'You can't sit by and do nothing': Lawmaker challenges Madigan's House leadership

  • State Rep. Stephanie Kifowit of Oswego, seen above in her home office on Monday, is lobbying for Michael Madigan's position as Illinois House speaker.

      State Rep. Stephanie Kifowit of Oswego, seen above in her home office on Monday, is lobbying for Michael Madigan's position as Illinois House speaker. Jeff Knox | Staff Photographer

  • Speaker Michael Madigan looks out over the House floor at the state Capitol in Springfield on Aug. 28, 2017.

    Speaker Michael Madigan looks out over the House floor at the state Capitol in Springfield on Aug. 28, 2017. Associated Press

 
 
Updated 12/1/2020 6:04 AM

State Rep. Stephanie Kifowit says lawmakers shouldn't have to "grovel" before Illinois House Speaker Michael Madigan to move bills forward for a vote, including those on property tax reform.

The Oswego Democrat is lobbying to take Madigan's job if he fails to muster enough votes from House Democrats to remain as speaker, a title he's held for 35 years.

 

"You can't sit by and do nothing," Kifowit told the Daily Herald editorial board Monday regarding a corruption scandal tightening around Madigan. "He's shown conduct unbecoming of a public official."

Kifowit said Madigan treats lawmakers like minions, failing to hold regular meetings and burying the bills of uncooperative members.

Madigan engages in "calendar stacking," she said, or letting bills stagnate early in the year, then allowing a few per lawmaker to be voted on at the last minute.

That includes property tax reforms supported by Gov. J.B. Pritzker.

"I think the governor is very committed to move the state forward," Kifowit said. But "I've seen proposal after proposal for property tax reform just get squashed in the House."

Legislation that properly passes through House committees "should not linger" but move on to the House for a vote within three days, she said.

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"You have to go and grovel for a bill to be called. It's ridiculous," she said. She said Madigan's attitude is, "'you have to come to me. You are just a lowly representative.'"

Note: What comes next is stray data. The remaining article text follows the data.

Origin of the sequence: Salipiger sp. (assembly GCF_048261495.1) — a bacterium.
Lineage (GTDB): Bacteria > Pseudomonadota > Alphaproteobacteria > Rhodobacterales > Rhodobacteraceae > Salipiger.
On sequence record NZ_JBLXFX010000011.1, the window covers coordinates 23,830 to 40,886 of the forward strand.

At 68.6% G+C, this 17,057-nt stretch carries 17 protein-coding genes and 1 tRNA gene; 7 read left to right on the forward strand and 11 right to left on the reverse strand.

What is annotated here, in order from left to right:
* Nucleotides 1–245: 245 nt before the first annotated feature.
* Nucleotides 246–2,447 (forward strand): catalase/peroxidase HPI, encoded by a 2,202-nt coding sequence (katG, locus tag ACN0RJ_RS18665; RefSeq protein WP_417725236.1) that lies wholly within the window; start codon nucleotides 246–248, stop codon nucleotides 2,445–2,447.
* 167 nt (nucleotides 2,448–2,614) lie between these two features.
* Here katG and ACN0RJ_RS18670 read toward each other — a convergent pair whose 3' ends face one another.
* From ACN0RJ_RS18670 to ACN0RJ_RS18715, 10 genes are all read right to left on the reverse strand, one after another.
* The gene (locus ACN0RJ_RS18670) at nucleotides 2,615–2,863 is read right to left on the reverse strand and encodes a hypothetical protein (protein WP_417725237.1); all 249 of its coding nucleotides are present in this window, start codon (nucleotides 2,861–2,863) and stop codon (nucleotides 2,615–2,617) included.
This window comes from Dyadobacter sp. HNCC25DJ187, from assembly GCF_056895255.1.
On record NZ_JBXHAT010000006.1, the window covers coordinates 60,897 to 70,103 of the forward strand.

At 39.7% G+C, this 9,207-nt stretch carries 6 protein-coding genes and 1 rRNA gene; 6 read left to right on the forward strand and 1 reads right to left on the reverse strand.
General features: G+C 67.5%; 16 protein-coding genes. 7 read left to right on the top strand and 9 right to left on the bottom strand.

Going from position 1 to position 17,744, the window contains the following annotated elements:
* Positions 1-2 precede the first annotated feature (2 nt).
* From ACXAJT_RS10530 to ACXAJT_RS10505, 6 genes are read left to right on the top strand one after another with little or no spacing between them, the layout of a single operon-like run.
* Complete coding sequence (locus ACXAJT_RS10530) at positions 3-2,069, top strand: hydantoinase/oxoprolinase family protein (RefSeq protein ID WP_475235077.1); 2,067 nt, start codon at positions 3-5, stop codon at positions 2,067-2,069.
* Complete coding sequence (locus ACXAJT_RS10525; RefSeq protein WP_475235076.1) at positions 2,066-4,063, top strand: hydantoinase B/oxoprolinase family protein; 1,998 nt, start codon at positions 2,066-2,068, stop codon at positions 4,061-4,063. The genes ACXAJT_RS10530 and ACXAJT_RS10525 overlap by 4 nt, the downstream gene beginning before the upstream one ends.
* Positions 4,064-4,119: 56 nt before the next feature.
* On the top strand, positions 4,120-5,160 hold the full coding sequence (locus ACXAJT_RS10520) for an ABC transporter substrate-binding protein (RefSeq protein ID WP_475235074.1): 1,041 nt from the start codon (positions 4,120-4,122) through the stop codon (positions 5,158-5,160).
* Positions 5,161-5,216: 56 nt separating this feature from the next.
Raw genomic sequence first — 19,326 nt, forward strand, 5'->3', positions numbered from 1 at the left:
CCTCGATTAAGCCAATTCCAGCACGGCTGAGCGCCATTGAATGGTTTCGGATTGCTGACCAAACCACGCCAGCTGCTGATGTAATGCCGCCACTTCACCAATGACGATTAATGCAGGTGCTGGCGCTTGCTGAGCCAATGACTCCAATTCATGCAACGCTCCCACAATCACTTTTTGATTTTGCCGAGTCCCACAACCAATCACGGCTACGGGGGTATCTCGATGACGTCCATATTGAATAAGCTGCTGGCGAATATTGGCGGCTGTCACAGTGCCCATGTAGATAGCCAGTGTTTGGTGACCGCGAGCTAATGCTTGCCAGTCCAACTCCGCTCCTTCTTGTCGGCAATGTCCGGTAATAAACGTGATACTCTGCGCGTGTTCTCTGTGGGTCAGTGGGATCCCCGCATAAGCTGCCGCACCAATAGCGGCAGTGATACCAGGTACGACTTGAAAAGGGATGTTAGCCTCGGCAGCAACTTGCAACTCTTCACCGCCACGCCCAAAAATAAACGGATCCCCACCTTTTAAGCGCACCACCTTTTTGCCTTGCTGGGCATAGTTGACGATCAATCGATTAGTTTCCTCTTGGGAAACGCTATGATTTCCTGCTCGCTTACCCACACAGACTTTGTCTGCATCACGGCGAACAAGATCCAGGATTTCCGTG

In July, ComEd pleaded guilty to giving jobs and contracts to firms and people connected with an official identified as Madigan in exchange for favorable legislation. The Chicago Democrat says he's done nothing wrong and federal prosecutors have not charged him with any crimes. Several Madigan associates face charges of bribery along with former ComEd executives.

"The people are ready for a change. They want to be able to trust government and be proud of Illinois again," said Kifowit, the first lawmaker to challenge Madigan for House speaker.

"This investigation has been used as a political weapon by those who seek to have me step down," Madigan said in a Nov. 19 statement. Sixty votes are required to pick a speaker next year and some legislators predict Madigan won't reach that as influential Democrats like Pritzker are turning up the pressure on him to answer the allegations or step down.

                                                                                                                                                                                                                       
 

Changing the culture of patronage in Springfield starts with ending Madigan's ability to be both speaker and chairman of the Illinois Democratic Party, which gives him enormous control over candidate funding, Kifowit said.

Severing the two jobs "would do amazing things. We had members that told the speaker they weren't voting for him," and as a result, campaign support was cut off, she said.

Kifowit noted she has the cellphone numbers of former and current Senate presidents John Cullerton and Don Harmon. With Madigan, "I have to go through five different channels and then get a scheduled time for a call back."

She also hopes for less partisanship, adding, "I have a good relationship with many Republicans." One example she said she'd deliver is reintroducing votes on revenue estimates. "I think that's an easy compromise. It's something the Republicans have asked for."

But a skirmish with a Republican during debate on a bill capping lawsuit damages related to a deadly outbreak of Legionnaires' disease at the Illinois Veterans Home in Quincy caused controversy for Kifowit in November 2018.

Kifowit, a U.S. Marine Corps. veteran, opposed the cap and told former GOP Rep. Peter Breen of Lombard "I would like to make him a broth of legionella and pump it into the water system of his loved one so that they can be infected."

Kifowit apologized and said at the time she was outraged at the harm done to veterans.

On Monday she explained, "it's a comment not meant to be taken literally. Many people came up to me after that and said, 'we know exactly what you mean. Thank you for standing up for our veterans.'"

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